How Bad Is It to Miss a Credit Card Payment?
A missed payment can do lasting damage.
Your bill arrives. You make a mental note to pay it, but then something happens. You forget and now you’re past due.
Is that bad?
Well, it depends on how late your payment is. It also depends on your credit history. But a late credit card payment can definitely be pretty bad — like, 100-points-or-more bad if it reaches 90 days.
The best way to avoid damage is to avoid missed payments in the first place. But when they happen, there are a few things you should know. We break it all down in our latest episode of OppU Answers.
What happens if I miss a credit card payment?
A missed credit card payment can result in fees, increased interest rates, and a negative impact on your credit score. But the consequences vary depending on how many days your payment is past due.
When you miss a credit card payment, you usually have about 30 days to pay up before your creditor reports your late payment to the credit bureaus. This is called a grace period, and missed payments typically won’t end up on your credit report.
But if you don’t pay within the grace period, the slipup will probably end up on your credit report and ding your credit score. You’ll also probably be charged a late fee. One missed payment can lower your credit score and remain on a credit report for up to seven years.
How does missing a payment affect my credit score?
Once a credit card payment is 30 days past due, the credit card company will usually notify the three major credit bureaus. At this point, the missed payment will appear on a credit report and cause potentially serious damage to a credit score. The damage usually gets even worse once a bill hits 60 or 90 days past due.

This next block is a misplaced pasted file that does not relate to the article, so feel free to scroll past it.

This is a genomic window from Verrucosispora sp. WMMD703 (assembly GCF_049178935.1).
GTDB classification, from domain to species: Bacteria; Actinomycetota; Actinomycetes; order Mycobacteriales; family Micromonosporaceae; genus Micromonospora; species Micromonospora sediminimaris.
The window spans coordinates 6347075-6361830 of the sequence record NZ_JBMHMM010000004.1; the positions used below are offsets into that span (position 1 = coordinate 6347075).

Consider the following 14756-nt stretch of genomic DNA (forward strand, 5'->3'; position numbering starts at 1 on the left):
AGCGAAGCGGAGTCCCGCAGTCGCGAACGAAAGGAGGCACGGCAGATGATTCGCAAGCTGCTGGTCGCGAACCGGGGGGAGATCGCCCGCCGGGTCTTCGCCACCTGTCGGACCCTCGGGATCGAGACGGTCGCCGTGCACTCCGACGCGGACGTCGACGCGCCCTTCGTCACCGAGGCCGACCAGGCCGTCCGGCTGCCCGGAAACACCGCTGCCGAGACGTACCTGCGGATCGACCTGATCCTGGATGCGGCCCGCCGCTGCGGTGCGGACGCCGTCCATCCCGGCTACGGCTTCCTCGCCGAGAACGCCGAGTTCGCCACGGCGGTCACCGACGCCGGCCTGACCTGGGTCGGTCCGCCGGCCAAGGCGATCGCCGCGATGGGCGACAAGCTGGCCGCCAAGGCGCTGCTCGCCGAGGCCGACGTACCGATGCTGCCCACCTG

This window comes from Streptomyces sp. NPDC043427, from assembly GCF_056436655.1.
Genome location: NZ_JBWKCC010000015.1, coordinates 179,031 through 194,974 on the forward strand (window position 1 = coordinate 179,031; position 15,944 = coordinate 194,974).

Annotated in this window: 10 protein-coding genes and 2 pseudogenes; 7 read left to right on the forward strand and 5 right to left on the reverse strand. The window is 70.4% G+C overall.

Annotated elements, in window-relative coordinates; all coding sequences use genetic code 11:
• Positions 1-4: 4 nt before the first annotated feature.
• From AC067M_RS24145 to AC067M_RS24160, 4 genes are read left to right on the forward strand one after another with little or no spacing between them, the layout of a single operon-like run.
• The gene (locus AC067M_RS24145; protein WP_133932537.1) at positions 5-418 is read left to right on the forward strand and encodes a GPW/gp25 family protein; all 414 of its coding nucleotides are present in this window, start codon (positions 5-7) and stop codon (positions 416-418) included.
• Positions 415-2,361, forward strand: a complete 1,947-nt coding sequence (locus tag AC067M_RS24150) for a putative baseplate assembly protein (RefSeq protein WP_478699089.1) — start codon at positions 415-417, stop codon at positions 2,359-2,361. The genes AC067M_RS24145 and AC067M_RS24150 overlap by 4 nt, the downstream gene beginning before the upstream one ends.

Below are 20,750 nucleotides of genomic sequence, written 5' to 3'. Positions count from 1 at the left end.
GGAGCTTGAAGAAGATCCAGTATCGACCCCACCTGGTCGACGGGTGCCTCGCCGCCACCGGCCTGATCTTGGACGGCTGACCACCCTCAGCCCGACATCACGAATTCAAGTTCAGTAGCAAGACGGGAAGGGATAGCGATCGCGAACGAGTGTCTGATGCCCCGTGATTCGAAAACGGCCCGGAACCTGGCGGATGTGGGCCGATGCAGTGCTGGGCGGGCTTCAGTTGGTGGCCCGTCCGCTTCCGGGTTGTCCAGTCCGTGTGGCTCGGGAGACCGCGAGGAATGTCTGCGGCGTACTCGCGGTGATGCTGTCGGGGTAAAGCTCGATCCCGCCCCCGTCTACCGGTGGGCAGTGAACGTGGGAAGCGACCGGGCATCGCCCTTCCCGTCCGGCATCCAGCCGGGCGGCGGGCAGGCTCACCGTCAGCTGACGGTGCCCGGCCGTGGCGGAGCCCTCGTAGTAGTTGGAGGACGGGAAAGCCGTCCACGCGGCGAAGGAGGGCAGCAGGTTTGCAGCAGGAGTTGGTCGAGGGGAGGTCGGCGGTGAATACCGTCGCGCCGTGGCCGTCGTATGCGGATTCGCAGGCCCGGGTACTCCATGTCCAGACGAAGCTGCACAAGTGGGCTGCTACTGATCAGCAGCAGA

FICO, the company that provides the most widely used credit score, compared the effect of a late payment on two hypothetical consumers. In their test, Consumer A started off with a “fair” score of 607, while Consumer B started off with a “very good” score of 793. Here’s how their different credit profiles are impacted by a 30- and 90-day missed credit card payment.
|Consumer A||Consumer B|
|Current FICO Score||680||780|
|Score After Missed Payment||600-620||670-690|
How long does a missed payment stay on a credit report?
In most cases, a missed credit card payment, also called a delinquency, will fall off a credit report after seven years. Anyone who pulls your credit report before that date will see the delinquency information.
For example, a 30-day late payment reported in January 2020 and returned to good standing in February 2020 will drop off a report in January 2027. The same logic applies to consecutive missed payments.
What can I do if I miss a payment?
If you miss a credit card payment, take action immediately. Here’s what to do to minimize the negative effects of a missed payment on your credit score.
Pay the minimum amount
The sooner, the better. If your payment is within the 30-day grace period, you can usually avoid a negative ding on your credit report. Reporting agencies inform the credit bureaus of payments not made by the next billing cycle. But if it’s more than 30 days past due, you can minimize the negative impact by paying at least the minimum amount due as soon as possible.
Call your creditor